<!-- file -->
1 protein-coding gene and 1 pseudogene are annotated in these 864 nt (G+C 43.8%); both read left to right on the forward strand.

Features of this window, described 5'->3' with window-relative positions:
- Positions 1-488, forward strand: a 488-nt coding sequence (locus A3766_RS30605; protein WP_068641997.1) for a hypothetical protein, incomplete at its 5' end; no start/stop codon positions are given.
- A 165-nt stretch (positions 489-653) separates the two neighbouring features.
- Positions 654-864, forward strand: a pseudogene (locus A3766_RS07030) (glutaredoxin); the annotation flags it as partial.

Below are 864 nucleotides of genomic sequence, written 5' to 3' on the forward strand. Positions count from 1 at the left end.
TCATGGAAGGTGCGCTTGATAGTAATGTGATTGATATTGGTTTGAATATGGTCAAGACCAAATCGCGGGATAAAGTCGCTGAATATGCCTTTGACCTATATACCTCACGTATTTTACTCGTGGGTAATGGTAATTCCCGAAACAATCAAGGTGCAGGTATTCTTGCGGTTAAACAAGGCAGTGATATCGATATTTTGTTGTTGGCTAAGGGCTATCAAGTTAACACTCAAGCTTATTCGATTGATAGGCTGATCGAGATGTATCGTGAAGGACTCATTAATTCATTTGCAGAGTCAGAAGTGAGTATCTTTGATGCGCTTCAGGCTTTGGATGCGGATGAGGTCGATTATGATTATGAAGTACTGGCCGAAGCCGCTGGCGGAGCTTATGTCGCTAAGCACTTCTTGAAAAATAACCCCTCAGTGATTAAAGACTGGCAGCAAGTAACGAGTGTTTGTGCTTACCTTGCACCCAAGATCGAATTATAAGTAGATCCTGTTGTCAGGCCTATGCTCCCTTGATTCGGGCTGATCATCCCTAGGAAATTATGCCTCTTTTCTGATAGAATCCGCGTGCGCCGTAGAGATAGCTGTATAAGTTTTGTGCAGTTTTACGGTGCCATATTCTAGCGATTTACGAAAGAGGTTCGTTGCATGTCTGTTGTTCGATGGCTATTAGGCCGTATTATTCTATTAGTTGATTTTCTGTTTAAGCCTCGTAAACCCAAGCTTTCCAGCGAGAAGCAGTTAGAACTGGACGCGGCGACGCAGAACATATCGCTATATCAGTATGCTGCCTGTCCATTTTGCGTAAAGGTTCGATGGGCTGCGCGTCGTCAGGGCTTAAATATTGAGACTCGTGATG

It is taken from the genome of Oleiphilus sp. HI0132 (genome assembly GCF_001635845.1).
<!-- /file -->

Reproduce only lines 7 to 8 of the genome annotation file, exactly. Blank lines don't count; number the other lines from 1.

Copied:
TCATGGAAGGTGCGCTTGATAGTAATGTGATTGATATTGGTTTGAATATGGTCAAGACCAAATCGCGGGATAAAGTCGCTGAATATGCCTTTGACCTATATACCTCACGTATTTTACTCGTGGGTAATGGTAATTCCCGAAACAATCAAGGTGCAGGTATTCTTGCGGTTAAACAAGGCAGTGATATCGATATTTTGTTGTTGGCTAAGGGCTATCAAGTTAACACTCAAGCTTATTCGATTGATAGGCTGATCGAGATGTATCGTGAAGGACTCATTAATTCATTTGCAGAGTCAGAAGTGAGTATCTTTGATGCGCTTCAGGCTTTGGATGCGGATGAGGTCGATTATGATTATGAAGTACTGGCCGAAGCCGCTGGCGGAGCTTATGTCGCTAAGCACTTCTTGAAAAATAACCCCTCAGTGATTAAAGACTGGCAGCAAGTAACGAGTGTTTGTGCTTACCTTGCACCCAAGATCGAATTATAAGTAGATCCTGTTGTCAGGCCTATGCTCCCTTGATTCGGGCTGATCATCCCTAGGAAATTATGCCTCTTTTCTGATAGAATCCGCGTGCGCCGTAGAGATAGCTGTATAAGTTTTGTGCAGTTTTACGGTGCCATATTCTAGCGATTTACGAAAGAGGTTCGTTGCATGTCTGTTGTTCGATGGCTATTAGGCCGTATTATTCTATTAGTTGATTTTCTGTTTAAGCCTCGTAAACCCAAGCTTTCCAGCGAGAAGCAGTTAGAACTGGACGCGGCGACGCAGAACATATCGCTATATCAGTATGCTGCCTGTCCATTTTGCGTAAAGGTTCGATGGGCTGCGCGTCGTCAGGGCTTAAATATTGAGACTCGTGATG

It is taken from the genome of Oleiphilus sp. HI0132 (genome assembly GCF_001635845.1).